Older criminals and layabouts refer to young teens who do their bidding as “crash test dummies.’’ That’s the phrase that Boston detectives heard after two young teenagers — ages 14 and 15 — were arrested in connection with separate murders in October, according to Police Commissioner Edward Davis.
Even by the callous standards of urban slang, the reference to crash dummies goes beyond the pale. It speaks to a willingness to reduce a vulnerable young person to nonhuman status. Even worse, it suggests that the purpose of such dehumanization is to transform a teen into a human weapon to be launched at will.
The Oct. 17 murder in the South End seems to fit the crash-dummy criterion. Raymond Concepcion, 15, has been charged with murder after police say he was identified as the person who fired several shots at a 22-year-old man in a stopped vehicle. Concepcion’s codefendants are ages 19 and 21. Earlier that week, Ernest Watkins IV, 14, was charged with the Oct. 6 stabbing death of a 39-year-old man near the Fields Corner T station. Police say that Watkins was one of several people who confronted the victim shortly after 1 a.m. Given the late hour and the victim’s criminal history — including a murder charge — it’s unlikely that all of the assailants who escaped were barely out of middle school.
In good neighborhoods, it would be odd to see young people in their early teens consorting with older teens or the 20-something crowd. But in dangerous neighborhoods of Boston, especially those with a lot of gang activity, the situation is common. Social scientists call it “cross-cohort socialization.’’ Others call it creepy.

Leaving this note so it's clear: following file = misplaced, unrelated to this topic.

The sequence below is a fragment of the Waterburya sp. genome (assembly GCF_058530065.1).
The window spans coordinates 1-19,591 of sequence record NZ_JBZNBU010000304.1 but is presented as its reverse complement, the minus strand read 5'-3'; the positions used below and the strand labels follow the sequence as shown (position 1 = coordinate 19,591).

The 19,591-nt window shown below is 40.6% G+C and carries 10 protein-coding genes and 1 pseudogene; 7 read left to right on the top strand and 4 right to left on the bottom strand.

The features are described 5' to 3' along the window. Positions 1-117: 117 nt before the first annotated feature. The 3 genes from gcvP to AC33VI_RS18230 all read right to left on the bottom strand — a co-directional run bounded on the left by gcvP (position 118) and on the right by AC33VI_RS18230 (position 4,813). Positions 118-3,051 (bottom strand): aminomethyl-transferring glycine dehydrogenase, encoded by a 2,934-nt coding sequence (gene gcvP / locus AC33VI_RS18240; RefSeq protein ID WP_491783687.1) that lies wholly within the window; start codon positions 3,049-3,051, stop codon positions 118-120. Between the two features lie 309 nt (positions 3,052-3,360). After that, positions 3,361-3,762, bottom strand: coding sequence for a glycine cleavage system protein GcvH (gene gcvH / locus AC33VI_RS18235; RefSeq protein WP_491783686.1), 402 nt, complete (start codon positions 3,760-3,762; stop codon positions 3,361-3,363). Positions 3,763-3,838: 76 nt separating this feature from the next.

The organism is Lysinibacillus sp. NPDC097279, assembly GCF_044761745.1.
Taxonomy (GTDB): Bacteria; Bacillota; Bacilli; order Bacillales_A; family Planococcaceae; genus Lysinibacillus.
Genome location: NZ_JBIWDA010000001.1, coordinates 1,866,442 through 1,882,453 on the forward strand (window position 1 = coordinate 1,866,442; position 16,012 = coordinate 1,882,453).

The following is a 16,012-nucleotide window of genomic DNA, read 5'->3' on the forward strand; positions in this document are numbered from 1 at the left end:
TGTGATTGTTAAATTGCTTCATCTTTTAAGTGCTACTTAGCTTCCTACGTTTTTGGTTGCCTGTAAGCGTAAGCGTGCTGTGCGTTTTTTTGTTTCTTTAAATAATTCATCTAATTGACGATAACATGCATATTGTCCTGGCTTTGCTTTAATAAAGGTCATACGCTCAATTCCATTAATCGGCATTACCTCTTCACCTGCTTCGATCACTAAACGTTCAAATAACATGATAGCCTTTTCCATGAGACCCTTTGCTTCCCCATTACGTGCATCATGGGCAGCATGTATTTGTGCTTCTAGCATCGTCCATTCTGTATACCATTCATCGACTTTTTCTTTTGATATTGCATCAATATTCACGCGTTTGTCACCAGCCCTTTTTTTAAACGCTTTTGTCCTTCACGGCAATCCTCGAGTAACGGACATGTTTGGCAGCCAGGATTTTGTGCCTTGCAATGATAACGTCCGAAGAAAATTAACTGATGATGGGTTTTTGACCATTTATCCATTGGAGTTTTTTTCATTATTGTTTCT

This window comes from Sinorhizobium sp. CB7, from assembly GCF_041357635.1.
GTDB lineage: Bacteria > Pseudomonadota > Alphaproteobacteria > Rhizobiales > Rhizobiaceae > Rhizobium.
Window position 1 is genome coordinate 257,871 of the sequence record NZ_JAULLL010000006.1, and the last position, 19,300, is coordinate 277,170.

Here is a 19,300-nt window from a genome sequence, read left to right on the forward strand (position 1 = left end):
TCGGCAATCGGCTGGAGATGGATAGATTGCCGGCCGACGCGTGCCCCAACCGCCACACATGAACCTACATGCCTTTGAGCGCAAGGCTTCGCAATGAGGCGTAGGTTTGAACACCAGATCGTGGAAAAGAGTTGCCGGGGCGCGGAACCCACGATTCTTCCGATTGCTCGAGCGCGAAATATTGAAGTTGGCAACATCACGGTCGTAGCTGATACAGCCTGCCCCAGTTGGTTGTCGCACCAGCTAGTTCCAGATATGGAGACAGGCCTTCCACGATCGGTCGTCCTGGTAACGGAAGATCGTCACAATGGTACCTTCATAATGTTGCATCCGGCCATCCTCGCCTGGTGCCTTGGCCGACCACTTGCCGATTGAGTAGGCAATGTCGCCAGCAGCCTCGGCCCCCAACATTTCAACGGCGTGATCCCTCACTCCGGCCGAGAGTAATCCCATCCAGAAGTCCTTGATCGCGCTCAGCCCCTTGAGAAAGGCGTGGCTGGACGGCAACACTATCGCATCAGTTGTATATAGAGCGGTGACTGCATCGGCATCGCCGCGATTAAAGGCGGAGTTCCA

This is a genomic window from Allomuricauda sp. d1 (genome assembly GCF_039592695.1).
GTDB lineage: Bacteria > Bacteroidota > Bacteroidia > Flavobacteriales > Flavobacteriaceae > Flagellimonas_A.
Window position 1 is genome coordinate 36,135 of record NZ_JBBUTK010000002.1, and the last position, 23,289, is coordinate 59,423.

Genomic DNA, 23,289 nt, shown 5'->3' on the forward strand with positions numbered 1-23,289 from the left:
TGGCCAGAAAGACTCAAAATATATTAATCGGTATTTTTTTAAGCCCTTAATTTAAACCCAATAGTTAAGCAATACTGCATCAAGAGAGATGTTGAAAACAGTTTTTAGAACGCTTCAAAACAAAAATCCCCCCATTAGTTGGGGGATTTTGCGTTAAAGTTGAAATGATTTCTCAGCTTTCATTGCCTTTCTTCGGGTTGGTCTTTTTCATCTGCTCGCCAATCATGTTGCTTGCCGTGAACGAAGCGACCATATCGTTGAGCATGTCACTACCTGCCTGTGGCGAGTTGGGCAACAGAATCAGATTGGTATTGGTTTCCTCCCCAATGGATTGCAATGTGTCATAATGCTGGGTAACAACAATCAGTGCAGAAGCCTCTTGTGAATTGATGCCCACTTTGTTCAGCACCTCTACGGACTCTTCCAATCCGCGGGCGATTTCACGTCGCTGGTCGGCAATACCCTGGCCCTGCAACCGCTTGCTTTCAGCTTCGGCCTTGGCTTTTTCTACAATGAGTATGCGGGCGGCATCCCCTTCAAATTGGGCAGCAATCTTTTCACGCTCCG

University of Michigan sociologist David Harding documented the phenomenon in his 2010 book “Living the Drama,’’ a study of the conflict and culture of inner city boys in Boston. The author argues that the more violent the neighborhood, the greater the likelihood that young boys will “form intense friendships and interact more frequently with older peers’’ due to the need for protection and the limited opportunities for outside social contact.
Even by the callous standards of urban slang, the reference to crash dummies goes beyond the pale.
Harding found that 75 percent of his interview subjects from the Franklin Park and Roxbury Crossing neighborhoods — areas known for high levels of gang activity — reported older, unrelated males as part of their peer network. Not surprisingly, he also found that young boys who do not have regular contact with their fathers are especially susceptible to the influences of cross-cohort socialization.
Such findings deserve the careful attention of Boston’s public health and community center officials. Everyone can agree on the importance of recruiting responsible adult mentors for organizations such as Big Brothers and Boys Clubs. But what about the flip side? Too few groups are addressing the so-called “original gangsters’’ and older men who, according to Harding, steer the younger ones into gang life.
Emmett Folgert, director of the Dorchester Youth Collaborative, actively tries to identify and contact older gang members who undermine his center’s anti-violence work.
“We are competing with guys in jails who are advising these kids,’’ said Folgert. “It’s ridiculous.’’
But it’s not entirely fruitless. Occasionally, Folgert and his youth workers successfully convince older gang members to loosen their grip on the younger teens.
Such efforts might be more successful if the Legislature calibrated tough, enhanced penalties for any adult who commits a crime in a joint venture with a juvenile. In Massachusetts, juveniles as young as 14 who are charged with first- or second-degree murder must be tried in adult court. Lawmakers drew this hard line in 1996. The least they could do now is to target adult crime coaches before more juveniles graduate to murder.
City-run community centers should also revisit their policies. One of the suspects in the South End murder, 21-year-old Shakeem Johnson, was a regular at a Roxbury center. Daphne Griffin, Boston’s chief of human services, said staffers at community centers are careful to create age-specific programs to prevent younger teens from possible exposure to the influences of older gang members. But there are periods — especially open gym — when a wide range of ages are present. That’s when supervision needs to be tightened.
The October murders can be viewed as a sudden acceleration. Now the city needs to take greater safety measures or prepare for impact.